But why can one have faith in science? For me as a Christian, the simplest explanation is that I can have faith in science because I have faith in God – specifically, the attribute of God that he is faithful. This is a dominant message of the second book: God is faithful. Because he is faithful to his covenant promises, we are assured of our salvation. Also, because he is faithful, he will not deceive. What we discover in the study of his creation is that which he placed there for us to discover that we might know him. Our beholding is something to build our faith, not something to test our faith. So if we are faithful to our task of scientific inquiry, we do not need to be afraid of what is revealed.


The author of Genesis not only beheld his universe and tried to make sense of it; he also tried to make sense of his relationship to his Creator and his alienation from his Creator. He expressed that investigation as events that we refer to as the Fall and which, from inquiry into the second book, we expand to a creation-fall-redemption paradigm. Now, if I accept the continuum of creation as revealed to me scientifically, what happens to the creation-fall-redemption paradigm presented in Scripture and confessed in our writings (Heidelberg Catechism Question 2)? I would argue that it still applies us as it did to the author of Genesis, although perhaps not as history. The paradigm becomes a personal theological paradigm: I know that I am a creature, not a creator; I know that I am sinful, fallen and in need of redemption, and I know that there is a pathway to redemption through Jesus Christ. I know this primarily not because I have read it in an ancient text but because of the testimony of the Holy Spirit, which reveals my fallen state to me. The Spirit also reveals to me the story of redemption through that ancient text. As the Heidelberg Catechism affirms, to live in the comfort of knowing that I belong to Jesus Christ, I must first know how great my sin and misery are and how I am set free from all my sins and misery. I know this salvation only through the witness of the Holy Spirit as a free gift of God revealed to me in the second book.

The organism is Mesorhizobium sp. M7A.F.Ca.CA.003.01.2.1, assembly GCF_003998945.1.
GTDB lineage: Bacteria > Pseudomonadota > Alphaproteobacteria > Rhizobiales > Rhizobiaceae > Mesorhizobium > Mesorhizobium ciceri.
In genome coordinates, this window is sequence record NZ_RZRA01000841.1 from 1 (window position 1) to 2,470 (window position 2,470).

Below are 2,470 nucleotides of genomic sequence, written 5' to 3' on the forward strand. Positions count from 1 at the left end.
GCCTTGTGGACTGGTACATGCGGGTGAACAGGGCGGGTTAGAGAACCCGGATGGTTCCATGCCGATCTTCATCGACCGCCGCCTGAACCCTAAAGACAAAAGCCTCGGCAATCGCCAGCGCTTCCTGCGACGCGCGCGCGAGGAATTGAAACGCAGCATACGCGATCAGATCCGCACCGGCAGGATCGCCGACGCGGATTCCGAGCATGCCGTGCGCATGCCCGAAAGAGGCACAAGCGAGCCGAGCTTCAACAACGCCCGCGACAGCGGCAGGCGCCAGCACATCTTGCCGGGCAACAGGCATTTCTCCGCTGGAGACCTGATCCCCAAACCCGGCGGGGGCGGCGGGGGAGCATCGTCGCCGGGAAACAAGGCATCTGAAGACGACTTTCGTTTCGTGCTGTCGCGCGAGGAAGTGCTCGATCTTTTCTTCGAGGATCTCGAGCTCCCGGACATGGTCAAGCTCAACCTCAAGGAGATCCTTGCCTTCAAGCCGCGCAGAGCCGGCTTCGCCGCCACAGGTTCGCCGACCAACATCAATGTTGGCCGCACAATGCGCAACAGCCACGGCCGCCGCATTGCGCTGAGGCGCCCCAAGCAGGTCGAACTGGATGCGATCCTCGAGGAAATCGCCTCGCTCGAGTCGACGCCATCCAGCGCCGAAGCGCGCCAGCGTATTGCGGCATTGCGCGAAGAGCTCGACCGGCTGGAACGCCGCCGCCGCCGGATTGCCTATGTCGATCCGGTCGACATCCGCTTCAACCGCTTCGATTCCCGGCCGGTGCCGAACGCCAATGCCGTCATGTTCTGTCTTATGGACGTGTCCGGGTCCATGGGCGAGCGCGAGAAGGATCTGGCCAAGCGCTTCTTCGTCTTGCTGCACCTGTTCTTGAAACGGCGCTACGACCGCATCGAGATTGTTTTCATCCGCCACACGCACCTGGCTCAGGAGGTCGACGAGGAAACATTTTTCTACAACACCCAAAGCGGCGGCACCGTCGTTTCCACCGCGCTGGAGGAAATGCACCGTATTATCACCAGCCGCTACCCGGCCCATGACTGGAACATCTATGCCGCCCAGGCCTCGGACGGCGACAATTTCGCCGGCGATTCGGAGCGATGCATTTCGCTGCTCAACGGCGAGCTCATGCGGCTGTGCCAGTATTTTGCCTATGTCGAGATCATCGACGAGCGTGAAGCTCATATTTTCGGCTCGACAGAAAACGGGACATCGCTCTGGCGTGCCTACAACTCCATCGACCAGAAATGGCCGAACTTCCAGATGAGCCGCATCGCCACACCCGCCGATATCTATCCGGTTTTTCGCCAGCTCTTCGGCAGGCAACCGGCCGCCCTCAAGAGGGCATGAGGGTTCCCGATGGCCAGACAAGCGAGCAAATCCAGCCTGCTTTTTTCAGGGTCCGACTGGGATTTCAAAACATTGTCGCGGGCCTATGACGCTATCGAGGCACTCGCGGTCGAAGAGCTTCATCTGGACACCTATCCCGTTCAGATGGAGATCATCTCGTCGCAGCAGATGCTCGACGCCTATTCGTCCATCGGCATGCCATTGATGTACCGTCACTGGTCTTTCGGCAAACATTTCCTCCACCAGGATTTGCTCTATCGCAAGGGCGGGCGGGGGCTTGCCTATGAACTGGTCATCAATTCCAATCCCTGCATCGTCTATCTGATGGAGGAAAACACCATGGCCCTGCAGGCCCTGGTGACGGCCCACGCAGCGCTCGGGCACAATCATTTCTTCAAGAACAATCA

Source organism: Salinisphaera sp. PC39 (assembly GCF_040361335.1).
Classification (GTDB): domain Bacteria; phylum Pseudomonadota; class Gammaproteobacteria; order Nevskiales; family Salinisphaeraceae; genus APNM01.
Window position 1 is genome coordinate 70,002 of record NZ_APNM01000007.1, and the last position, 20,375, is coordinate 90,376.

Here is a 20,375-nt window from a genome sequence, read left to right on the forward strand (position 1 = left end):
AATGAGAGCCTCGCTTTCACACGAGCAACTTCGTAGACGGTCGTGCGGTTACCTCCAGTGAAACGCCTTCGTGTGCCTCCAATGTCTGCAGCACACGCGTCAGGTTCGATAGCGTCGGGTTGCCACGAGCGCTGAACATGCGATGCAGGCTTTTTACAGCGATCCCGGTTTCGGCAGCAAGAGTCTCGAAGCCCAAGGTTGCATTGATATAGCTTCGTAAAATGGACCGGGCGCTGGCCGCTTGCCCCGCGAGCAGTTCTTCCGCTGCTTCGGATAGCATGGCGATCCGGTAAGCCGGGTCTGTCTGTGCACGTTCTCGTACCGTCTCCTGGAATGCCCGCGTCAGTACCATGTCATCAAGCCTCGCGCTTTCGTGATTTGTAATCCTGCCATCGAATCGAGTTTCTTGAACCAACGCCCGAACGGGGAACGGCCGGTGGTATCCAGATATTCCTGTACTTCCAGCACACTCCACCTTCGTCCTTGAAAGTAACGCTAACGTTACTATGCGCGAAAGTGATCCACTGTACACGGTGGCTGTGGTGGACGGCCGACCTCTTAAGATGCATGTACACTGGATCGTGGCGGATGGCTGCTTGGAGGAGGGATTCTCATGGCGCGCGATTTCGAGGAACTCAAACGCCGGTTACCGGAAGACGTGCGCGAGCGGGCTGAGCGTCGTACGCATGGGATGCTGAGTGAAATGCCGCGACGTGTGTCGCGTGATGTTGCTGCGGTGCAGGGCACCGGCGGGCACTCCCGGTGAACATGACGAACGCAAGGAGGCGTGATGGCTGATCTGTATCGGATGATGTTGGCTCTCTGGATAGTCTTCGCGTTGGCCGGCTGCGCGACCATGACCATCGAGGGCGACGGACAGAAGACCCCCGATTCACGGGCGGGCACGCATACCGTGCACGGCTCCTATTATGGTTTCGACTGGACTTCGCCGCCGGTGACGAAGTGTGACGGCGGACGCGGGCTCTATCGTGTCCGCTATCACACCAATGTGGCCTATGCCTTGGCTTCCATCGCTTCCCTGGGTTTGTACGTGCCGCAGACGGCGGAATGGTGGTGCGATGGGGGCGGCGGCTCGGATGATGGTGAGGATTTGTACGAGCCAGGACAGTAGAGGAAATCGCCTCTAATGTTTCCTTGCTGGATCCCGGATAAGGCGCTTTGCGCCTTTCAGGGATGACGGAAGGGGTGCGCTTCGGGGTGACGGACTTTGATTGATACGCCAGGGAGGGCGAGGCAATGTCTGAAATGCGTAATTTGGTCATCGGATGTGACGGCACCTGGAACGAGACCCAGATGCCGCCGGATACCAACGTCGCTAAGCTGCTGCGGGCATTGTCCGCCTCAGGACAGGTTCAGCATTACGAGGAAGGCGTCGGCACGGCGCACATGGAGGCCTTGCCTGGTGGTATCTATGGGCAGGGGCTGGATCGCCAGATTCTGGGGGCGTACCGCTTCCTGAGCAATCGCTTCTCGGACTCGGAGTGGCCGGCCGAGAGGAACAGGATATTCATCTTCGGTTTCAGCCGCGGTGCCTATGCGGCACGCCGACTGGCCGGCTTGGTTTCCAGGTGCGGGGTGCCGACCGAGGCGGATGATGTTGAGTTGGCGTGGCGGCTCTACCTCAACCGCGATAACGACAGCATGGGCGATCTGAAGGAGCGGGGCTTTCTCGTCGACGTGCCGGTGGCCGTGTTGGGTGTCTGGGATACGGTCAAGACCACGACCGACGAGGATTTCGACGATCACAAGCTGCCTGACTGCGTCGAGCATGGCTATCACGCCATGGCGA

Though I may embrace creation as a continuum, I also acknowledge that it is not event-free and that there are three marvelous events in its formative history. There was a start to what we observe scientifically – maybe not in seven days of punctuated time, but there was a start: “In the beginning was the Word and the Word was with God and the Word was God. He was with God in the beginning. Through him all things were made. Without him nothing was made which has been made” (John 1:1-3). Second, there was an event, miraculous on so many levels, that we call the incarnation: “He was in the world and though the world was made by him, the world did not recognize him” (John 1:10). This event and the purpose of God taking on the flesh of humankind and dwelling among us are revealed to us only in the book of Scripture. If there is a belief that separates Christians from non-Christians, it is the incarnation. Third, there is the return of Christ, which will be accompanied by a new heaven and a new earth, an event which could end the continuum of creation history as we know it.

Beholding leads to inquiry, a search for making sense of what we see around us. Beholding the universe and scientific inquiry allows us to make sense about the nature of the universe and our physical relationship to it. Beholding of Scripture allows us to make sense of our relationship to our Creator. Ultimately by beholding both, we are led to confess that God is creator and sustainer and the source of our salvation.

Byron Noordewier teaches biology at Northwestern College, Orange City, Iowa.

Image byEnamur Reza /Flickr, under CC BY 2.0 license.